Last weekend, I went to Krakow. I’d heard it was a wonderful city ( disregarding the high proportion of stag and hen parties ), high on culture and architecture and really worth exploring.
My husband decided we should visit Auschwitz. I’ve been to Hiroshima ( see previous blog posts ), Vietnam, Cambodia, the Burma Railway, Changi and the hideous site that is Oradour-sur-Glane in France, so these things are not new to us, and although we are normally stunned into silence, the message we come away with it that of determination never to allow it again in our name.
We spent four hours on Saturday at Auschwitz and Birkenau, and it was utterly traumatic. The guide we had MUST have had some personal experience or family connection because she was absolutely visceral in what she said. She was obviously still desperately upset and angry about having had some Holocaust Deniers on a trip last week, and she wasn’t going to let up for a minute in her description of the horrors. When I asked her how she could do this every day, to walk amongst such scenes of depravity and degradation – and then have to defend it to the kind of bigots who have no eyes to see nor ears to hear – she said to me that she is on a mission to make sure people understand. Four hours with her and you DO. I’m still going over and over it. The weather was appalling while we were there – lashing down with rain. It had been hot and dry all week, but even so it was a quagmire in no time. Maybe that is the best weather in which to see such a dreadful place.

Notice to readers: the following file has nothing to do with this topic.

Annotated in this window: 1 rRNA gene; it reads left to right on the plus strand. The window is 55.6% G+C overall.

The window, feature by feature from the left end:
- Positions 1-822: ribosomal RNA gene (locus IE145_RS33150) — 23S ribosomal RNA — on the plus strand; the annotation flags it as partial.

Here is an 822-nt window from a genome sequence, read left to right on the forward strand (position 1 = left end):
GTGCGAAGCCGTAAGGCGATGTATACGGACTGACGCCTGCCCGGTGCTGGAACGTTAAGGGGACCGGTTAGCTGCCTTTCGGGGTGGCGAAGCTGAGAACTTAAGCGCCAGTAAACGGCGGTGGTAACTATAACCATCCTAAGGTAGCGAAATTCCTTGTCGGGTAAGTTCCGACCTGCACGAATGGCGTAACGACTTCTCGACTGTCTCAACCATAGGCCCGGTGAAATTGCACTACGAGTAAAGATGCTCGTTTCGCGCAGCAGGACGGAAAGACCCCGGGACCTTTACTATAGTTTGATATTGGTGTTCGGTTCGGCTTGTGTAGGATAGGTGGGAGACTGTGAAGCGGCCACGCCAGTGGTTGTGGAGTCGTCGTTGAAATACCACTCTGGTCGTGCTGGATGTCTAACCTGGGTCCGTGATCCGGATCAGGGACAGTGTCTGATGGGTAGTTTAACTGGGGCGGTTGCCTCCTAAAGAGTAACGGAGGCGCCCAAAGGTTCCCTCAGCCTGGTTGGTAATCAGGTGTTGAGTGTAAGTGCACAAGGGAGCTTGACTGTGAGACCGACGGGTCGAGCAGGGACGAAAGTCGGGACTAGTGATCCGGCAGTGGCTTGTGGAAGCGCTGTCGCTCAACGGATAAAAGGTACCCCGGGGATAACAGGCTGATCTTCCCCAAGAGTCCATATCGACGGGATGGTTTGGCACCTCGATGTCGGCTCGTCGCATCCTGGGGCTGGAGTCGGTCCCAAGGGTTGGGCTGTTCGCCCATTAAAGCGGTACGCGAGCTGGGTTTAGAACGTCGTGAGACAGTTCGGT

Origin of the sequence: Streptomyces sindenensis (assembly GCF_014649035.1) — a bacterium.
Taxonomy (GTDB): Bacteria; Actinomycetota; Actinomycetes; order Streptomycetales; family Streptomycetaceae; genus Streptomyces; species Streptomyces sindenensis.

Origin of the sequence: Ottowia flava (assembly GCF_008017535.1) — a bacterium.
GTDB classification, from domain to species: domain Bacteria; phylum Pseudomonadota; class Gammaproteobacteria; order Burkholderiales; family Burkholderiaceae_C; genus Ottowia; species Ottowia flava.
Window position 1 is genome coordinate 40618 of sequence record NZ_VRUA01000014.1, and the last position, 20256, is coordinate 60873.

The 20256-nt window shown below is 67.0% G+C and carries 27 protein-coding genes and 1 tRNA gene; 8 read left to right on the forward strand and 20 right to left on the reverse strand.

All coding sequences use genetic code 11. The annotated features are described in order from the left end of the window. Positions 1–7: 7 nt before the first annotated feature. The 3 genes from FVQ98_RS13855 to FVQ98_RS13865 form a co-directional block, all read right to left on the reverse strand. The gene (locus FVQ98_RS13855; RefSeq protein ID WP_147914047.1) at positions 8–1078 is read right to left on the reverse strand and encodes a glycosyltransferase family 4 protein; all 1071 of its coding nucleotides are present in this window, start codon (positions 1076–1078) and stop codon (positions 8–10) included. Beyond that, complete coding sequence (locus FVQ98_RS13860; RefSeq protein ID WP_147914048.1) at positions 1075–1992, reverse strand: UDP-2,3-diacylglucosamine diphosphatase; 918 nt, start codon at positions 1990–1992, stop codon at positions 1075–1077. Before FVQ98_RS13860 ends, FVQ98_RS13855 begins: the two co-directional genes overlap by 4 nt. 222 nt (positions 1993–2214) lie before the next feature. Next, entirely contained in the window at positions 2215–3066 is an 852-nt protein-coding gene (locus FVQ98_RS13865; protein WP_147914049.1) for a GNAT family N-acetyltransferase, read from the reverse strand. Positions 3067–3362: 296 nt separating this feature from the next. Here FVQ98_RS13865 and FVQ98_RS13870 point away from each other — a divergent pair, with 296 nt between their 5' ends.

There are plenty of sites which will list those depravities for you and I don’t intend to do that here. Auschwitz I is a museum, and it explains, hideously, what happened.
Auschwitz II – Birkenau – is, simply, THERE. It explains nothing, beyond a large sign at the entrance. You are escorted by guide who explains what your eyes are alighting upon. And the more you understand of where you are putting your feet, and in whose steps you tread, the more your soul sinks under the weight of the knowledge of it.
I can’t bring myself to wear my shoes again until I’ve washed them in the machine. I feel as though I’ve brought death home with me, ridiculous though that sounds. I don’t want a milligram of DNA from that place in my home.
Yet, why? Hiroshima was a place which filled me with revulsion: so was Kanchanaburi.
But Birkenau is different. There is no plea for forgiveness, no request for redemption, no attempt to say ‘Lest we Forget’ or ‘Please leave money for the Visitor Centre’ or – anything. It just IS. It sits on the skyline and it sears your eyeballs. You stand under Death Gate and your eyes follow the railway track to Hell.
How could this be.